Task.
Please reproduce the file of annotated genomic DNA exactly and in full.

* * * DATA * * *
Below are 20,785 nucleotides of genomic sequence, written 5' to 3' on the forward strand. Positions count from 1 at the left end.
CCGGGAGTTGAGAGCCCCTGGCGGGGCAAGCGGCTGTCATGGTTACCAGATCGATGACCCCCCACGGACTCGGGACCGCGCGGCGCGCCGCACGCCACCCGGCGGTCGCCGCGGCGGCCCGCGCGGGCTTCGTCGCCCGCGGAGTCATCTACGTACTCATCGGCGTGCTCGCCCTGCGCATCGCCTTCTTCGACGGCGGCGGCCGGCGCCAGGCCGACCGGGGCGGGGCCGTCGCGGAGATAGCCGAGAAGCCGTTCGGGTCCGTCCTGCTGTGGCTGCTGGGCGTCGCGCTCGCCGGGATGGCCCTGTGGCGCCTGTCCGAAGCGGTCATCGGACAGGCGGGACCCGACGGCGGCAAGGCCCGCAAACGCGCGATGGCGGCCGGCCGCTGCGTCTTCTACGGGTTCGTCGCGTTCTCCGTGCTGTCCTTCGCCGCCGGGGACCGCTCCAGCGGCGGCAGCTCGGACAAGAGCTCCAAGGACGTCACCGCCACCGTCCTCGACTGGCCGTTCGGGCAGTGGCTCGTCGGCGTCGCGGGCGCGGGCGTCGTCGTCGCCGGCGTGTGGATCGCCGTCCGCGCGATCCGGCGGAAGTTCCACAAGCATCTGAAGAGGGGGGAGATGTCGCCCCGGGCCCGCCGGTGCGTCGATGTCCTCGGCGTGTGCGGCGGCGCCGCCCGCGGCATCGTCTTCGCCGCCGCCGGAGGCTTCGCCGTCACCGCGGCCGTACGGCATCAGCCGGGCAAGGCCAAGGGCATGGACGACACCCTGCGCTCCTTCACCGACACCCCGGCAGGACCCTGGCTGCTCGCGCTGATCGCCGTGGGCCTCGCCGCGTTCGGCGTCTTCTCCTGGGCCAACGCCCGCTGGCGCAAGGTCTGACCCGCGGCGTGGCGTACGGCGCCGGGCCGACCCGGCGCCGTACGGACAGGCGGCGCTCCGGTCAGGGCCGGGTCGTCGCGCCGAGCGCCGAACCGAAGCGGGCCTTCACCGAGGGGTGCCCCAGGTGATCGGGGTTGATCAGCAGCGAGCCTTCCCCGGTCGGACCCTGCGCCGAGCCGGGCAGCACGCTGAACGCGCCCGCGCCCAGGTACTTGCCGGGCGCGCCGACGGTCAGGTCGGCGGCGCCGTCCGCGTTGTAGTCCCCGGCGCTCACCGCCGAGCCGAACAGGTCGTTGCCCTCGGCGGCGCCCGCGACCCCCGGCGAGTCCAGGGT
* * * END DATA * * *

Below are 20,785 nucleotides of genomic sequence, written 5' to 3' on the forward strand. Positions count from 1 at the left end.
CCGGGAGTTGAGAGCCCCTGGCGGGGCAAGCGGCTGTCATGGTTACCAGATCGATGACCCCCCACGGACTCGGGACCGCGCGGCGCGCCGCACGCCACCCGGCGGTCGCCGCGGCGGCCCGCGCGGGCTTCGTCGCCCGCGGAGTCATCTACGTACTCATCGGCGTGCTCGCCCTGCGCATCGCCTTCTTCGACGGCGGCGGCCGGCGCCAGGCCGACCGGGGCGGGGCCGTCGCGGAGATAGCCGAGAAGCCGTTCGGGTCCGTCCTGCTGTGGCTGCTGGGCGTCGCGCTCGCCGGGATGGCCCTGTGGCGCCTGTCCGAAGCGGTCATCGGACAGGCGGGACCCGACGGCGGCAAGGCCCGCAAACGCGCGATGGCGGCCGGCCGCTGCGTCTTCTACGGGTTCGTCGCGTTCTCCGTGCTGTCCTTCGCCGCCGGGGACCGCTCCAGCGGCGGCAGCTCGGACAAGAGCTCCAAGGACGTCACCGCCACCGTCCTCGACTGGCCGTTCGGGCAGTGGCTCGTCGGCGTCGCGGGCGCGGGCGTCGTCGTCGCCGGCGTGTGGATCGCCGTCCGCGCGATCCGGCGGAAGTTCCACAAGCATCTGAAGAGGGGGGAGATGTCGCCCCGGGCCCGCCGGTGCGTCGATGTCCTCGGCGTGTGCGGCGGCGCCGCCCGCGGCATCGTCTTCGCCGCCGCCGGAGGCTTCGCCGTCACCGCGGCCGTACGGCATCAGCCGGGCAAGGCCAAGGGCATGGACGACACCCTGCGCTCCTTCACCGACACCCCGGCAGGACCCTGGCTGCTCGCGCTGATCGCCGTGGGCCTCGCCGCGTTCGGCGTCTTCTCCTGGGCCAACGCCCGCTGGCGCAAGGTCTGACCCGCGGCGTGGCGTACGGCGCCGGGCCGACCCGGCGCCGTACGGACAGGCGGCGCTCCGGTCAGGGCCGGGTCGTCGCGCCGAGCGCCGAACCGAAGCGGGCCTTCACCGAGGGGTGCCCCAGGTGATCGGGGTTGATCAGCAGCGAGCCTTCCCCGGTCGGACCCTGCGCCGAGCCGGGCAGCACGCTGAACGCGCCCGCGCCCAGGTACTTGCCGGGCGCGCCGACGGTCAGGTCGGCGGCGCCGTCCGCGTTGTAGTCCCCGGCGCTCACCGCCGAGCCGAACAGGTCGTTGCCCTCGGCGGCGCCCGCGACCCCCGGCGAGTCCAGGGT